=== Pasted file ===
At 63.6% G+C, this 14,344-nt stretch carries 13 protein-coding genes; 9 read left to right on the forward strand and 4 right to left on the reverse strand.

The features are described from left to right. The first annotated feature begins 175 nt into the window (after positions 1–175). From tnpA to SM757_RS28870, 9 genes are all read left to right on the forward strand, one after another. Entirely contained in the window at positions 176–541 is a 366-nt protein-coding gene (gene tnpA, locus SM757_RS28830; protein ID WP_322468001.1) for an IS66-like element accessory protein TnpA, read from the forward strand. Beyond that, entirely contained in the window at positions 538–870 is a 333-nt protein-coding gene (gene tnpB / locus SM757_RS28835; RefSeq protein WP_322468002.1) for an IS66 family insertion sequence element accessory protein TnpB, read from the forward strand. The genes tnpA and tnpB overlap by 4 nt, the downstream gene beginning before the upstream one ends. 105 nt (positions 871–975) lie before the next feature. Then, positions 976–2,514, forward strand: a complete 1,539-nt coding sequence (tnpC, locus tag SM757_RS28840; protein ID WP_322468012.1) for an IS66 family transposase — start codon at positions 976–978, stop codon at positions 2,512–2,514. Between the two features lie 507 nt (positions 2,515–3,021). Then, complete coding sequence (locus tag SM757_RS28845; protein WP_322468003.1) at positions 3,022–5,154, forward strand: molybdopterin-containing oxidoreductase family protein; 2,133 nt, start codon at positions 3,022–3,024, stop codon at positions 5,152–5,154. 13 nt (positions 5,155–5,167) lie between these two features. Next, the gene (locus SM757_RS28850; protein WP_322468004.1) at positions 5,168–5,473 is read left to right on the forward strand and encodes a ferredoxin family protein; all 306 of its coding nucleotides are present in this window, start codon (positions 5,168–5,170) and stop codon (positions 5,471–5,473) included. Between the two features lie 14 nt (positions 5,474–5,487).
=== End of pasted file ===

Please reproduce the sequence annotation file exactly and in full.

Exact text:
At 63.6% G+C, this 14,344-nt stretch carries 13 protein-coding genes; 9 read left to right on the forward strand and 4 right to left on the reverse strand.

The features are described from left to right. The first annotated feature begins 175 nt into the window (after positions 1–175). From tnpA to SM757_RS28870, 9 genes are all read left to right on the forward strand, one after another. Entirely contained in the window at positions 176–541 is a 366-nt protein-coding gene (gene tnpA, locus SM757_RS28830; protein ID WP_322468001.1) for an IS66-like element accessory protein TnpA, read from the forward strand. Beyond that, entirely contained in the window at positions 538–870 is a 333-nt protein-coding gene (gene tnpB / locus SM757_RS28835; RefSeq protein WP_322468002.1) for an IS66 family insertion sequence element accessory protein TnpB, read from the forward strand. The genes tnpA and tnpB overlap by 4 nt, the downstream gene beginning before the upstream one ends. 105 nt (positions 871–975) lie before the next feature. Then, positions 976–2,514, forward strand: a complete 1,539-nt coding sequence (tnpC, locus tag SM757_RS28840; protein ID WP_322468012.1) for an IS66 family transposase — start codon at positions 976–978, stop codon at positions 2,512–2,514. Between the two features lie 507 nt (positions 2,515–3,021). Then, complete coding sequence (locus tag SM757_RS28845; protein WP_322468003.1) at positions 3,022–5,154, forward strand: molybdopterin-containing oxidoreductase family protein; 2,133 nt, start codon at positions 3,022–3,024, stop codon at positions 5,152–5,154. 13 nt (positions 5,155–5,167) lie between these two features. Next, the gene (locus SM757_RS28850; protein WP_322468004.1) at positions 5,168–5,473 is read left to right on the forward strand and encodes a ferredoxin family protein; all 306 of its coding nucleotides are present in this window, start codon (positions 5,168–5,170) and stop codon (positions 5,471–5,473) included. Between the two features lie 14 nt (positions 5,474–5,487).